by Elisha Cohen
Architectural belief systems and language let us think we are designing for the greater public without any real engagement with that public. We will explore the way that architects talk about the people they design for, especially when those people are not their clients. How do the words we use change our approach to designing?
<b>Please complete before 6/22</b> --
There are no required readings, but please write a few sentences in response to each of the below questions and upload to this channel. Your responses will be the foundation of our discussion. There are no wrong answers, please just write your personal definitions.
(1) What do you believe that people want from buildings?
(2) What do think the relationship between architecture and quality of life is?
(3) How do you define 'user-needs'?
(4) What do you think makes a building 'user-friendly'?
1) What do you believe that people want from buildings?
The earliest type of building typology was a cave or a shelter made out of twigs and animal skin or something else that was easily available. People made such structures to keep themselves safe and secure from the harsh conditions that they experiences on the outside. One could argue the actual resilience of of such structures against the unyielding strong winds or the mighty power of a wild animal but the fact remains that these covered dwellings provided a sense of security. People like to feel secure; secure enough to be able to do tasks that are secondary in nature. If a building were to provide mental security without actually being physcially safe people would still chose to stay their over a building with opposite conditions. Theories such as degree of enclosure, refugee and prospect and colour theories spring from this simple concept of feeling safe.
2) What do think the relationship between architecture and quality of life is?
Architecture can play a concious role in improving the quality of life. It has a very direct relationship where an architectural intervention can better or make worse the current quality of life of it's inhabitants. Certain deliberate design decisions such as providing a staircase before the elevator and keeping it visually accessible can make the inhabitants take the stairs more often. Implementation of CEPTED principles in the neighborhood can increase social inclusivity and create a framework of natural surveillance. Works of Frank llyod wright show how the decision of designing his houses as pivots over central hearths and creating a family space increase daily interactions between family members. But as a counter arguements there have been instances where even after applying accurate architectural interventions the outcomes were deemed far from feasable. Like the impementation of garden City principles in cities like New Delhi lead to an increase in economic disparity between housing communities and a hike in the land prices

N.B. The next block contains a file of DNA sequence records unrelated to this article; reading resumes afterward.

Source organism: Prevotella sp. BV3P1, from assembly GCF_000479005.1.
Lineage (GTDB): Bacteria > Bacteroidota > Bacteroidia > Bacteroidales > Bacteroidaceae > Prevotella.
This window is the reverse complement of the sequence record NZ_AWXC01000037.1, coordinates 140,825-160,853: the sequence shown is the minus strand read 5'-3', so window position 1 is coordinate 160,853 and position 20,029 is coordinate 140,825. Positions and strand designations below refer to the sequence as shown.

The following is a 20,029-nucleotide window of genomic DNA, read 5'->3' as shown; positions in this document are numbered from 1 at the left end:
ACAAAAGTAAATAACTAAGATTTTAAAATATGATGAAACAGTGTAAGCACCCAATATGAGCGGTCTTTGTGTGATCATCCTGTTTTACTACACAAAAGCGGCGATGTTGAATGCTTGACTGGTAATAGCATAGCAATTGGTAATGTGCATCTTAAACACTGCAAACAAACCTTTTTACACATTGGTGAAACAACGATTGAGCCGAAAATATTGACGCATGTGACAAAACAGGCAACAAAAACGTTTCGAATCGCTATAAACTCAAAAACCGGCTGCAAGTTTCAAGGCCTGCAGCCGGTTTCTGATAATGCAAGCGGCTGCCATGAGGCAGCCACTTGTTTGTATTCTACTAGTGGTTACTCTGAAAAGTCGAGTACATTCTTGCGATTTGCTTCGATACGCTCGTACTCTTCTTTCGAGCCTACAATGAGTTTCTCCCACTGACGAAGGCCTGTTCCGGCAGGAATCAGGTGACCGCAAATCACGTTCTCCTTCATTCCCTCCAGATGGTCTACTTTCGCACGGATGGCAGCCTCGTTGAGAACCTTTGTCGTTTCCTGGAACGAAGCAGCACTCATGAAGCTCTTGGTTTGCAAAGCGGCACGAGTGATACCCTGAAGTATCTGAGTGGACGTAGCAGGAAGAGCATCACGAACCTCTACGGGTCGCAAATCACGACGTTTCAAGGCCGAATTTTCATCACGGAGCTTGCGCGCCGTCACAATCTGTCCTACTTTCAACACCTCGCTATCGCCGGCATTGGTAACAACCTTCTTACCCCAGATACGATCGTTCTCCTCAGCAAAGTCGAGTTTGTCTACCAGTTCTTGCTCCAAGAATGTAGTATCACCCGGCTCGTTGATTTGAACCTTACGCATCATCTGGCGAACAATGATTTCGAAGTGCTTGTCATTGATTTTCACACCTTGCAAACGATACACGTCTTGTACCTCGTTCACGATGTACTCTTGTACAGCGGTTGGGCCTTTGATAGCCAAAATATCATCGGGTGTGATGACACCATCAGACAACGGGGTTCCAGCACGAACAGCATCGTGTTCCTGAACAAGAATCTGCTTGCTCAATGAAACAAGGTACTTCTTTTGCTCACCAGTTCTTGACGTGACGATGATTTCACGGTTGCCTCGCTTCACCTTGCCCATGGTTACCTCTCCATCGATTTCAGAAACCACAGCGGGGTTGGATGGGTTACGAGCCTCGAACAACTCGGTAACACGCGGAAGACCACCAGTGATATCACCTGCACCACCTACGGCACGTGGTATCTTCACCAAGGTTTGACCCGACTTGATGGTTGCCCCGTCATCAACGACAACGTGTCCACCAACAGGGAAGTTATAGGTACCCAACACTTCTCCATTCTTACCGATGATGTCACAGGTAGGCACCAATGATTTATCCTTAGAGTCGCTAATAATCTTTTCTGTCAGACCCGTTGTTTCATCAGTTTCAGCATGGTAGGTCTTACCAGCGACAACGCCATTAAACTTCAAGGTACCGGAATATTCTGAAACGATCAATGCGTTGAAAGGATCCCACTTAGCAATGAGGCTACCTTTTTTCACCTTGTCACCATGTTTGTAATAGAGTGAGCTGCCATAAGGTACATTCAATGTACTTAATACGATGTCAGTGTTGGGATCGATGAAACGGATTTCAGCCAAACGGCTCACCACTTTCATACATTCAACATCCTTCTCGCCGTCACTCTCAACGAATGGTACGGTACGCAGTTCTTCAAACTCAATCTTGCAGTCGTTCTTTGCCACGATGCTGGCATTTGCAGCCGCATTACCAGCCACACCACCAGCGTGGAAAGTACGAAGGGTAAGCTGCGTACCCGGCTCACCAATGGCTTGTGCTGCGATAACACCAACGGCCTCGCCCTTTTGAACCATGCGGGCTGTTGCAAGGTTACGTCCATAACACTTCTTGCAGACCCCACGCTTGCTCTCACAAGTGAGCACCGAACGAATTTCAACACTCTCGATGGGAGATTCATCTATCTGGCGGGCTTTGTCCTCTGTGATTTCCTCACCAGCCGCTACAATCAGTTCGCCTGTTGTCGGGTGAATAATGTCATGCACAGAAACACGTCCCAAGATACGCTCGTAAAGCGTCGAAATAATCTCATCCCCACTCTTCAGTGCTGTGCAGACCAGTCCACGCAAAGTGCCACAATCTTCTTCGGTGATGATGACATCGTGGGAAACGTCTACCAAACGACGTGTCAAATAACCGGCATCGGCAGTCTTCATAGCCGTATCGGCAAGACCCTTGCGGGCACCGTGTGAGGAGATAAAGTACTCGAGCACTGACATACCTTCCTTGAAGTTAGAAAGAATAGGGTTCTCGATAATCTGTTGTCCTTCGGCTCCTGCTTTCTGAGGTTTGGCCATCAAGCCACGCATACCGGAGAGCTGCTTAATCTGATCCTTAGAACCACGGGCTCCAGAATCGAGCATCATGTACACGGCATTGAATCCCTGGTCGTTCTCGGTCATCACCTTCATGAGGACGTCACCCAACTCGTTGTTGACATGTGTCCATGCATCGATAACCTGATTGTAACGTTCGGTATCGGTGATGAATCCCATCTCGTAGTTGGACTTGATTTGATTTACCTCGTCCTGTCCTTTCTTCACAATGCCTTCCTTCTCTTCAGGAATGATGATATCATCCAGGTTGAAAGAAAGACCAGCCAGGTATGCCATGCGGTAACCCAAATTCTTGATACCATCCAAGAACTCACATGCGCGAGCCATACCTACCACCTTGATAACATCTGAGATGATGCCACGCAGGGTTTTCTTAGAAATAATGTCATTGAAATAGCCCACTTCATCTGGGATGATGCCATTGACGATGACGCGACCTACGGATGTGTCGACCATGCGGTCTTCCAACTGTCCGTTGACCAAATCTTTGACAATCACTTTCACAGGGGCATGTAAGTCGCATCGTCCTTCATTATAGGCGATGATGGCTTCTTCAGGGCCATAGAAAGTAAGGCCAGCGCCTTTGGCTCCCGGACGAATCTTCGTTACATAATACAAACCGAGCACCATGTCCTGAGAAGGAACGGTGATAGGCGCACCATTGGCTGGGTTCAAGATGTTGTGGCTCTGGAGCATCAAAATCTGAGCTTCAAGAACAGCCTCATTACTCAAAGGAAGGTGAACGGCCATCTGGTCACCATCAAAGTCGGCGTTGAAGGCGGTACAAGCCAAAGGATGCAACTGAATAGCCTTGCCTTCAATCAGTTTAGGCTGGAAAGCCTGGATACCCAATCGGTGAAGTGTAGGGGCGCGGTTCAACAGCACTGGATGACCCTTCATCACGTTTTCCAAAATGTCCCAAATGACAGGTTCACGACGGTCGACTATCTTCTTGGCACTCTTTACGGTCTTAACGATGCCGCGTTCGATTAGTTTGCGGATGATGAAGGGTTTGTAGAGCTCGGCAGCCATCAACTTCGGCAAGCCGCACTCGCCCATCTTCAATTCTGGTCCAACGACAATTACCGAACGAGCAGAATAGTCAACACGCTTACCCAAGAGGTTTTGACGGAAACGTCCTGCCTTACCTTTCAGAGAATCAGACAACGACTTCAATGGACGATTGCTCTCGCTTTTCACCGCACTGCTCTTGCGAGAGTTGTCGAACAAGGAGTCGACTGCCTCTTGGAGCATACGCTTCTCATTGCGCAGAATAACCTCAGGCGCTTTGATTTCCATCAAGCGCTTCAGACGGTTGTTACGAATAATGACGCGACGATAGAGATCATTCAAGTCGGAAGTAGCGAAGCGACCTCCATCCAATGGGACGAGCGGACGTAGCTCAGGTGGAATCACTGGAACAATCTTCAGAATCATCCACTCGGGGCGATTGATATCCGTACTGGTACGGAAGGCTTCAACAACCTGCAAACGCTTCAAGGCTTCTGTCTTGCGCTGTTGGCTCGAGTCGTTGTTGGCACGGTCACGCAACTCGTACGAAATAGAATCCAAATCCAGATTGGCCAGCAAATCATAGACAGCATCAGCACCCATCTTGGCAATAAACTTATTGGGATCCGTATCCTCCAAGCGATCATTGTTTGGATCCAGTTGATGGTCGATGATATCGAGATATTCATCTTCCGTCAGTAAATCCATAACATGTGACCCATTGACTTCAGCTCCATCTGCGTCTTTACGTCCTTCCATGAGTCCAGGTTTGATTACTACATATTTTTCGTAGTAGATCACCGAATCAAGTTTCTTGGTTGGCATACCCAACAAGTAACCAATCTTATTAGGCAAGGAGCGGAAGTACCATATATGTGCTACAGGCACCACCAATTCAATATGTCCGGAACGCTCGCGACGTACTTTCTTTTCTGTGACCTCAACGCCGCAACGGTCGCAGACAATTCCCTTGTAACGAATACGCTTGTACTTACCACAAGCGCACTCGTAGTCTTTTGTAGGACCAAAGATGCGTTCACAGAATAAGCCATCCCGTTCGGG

. Zaha Hadid's Dongdaemun Design Park & Plaza ended up creating a break in the urban fabric. The locals did not like or appreciate it and it became a black hole that noone would enter.
3) How do you define ‘user-needs’?
There are want kinds of user needs
1. What they want
2. What they need
3. What they think they need
It is our job as an architect to create a fine balance between these three needs to create a space that inspires the user, makes them feel safe, excited them to stay there, seems appropriate with the current trends and needs and makes them have a better quality of life
4) What do you think makes a building ‘user-friendly’?
1.Sense of safety
2.Transparency in function, form and expression
3.Ability to project ones emotions onto the elements of the buidling
4.Relatability with the form and visual representation of the building
5. Smart in terms of access to basic facilities v
6.Directionality markers to allow wayfinding without placards
7.Clear heirarchy of spaces
8.Well defined transitions between two spaces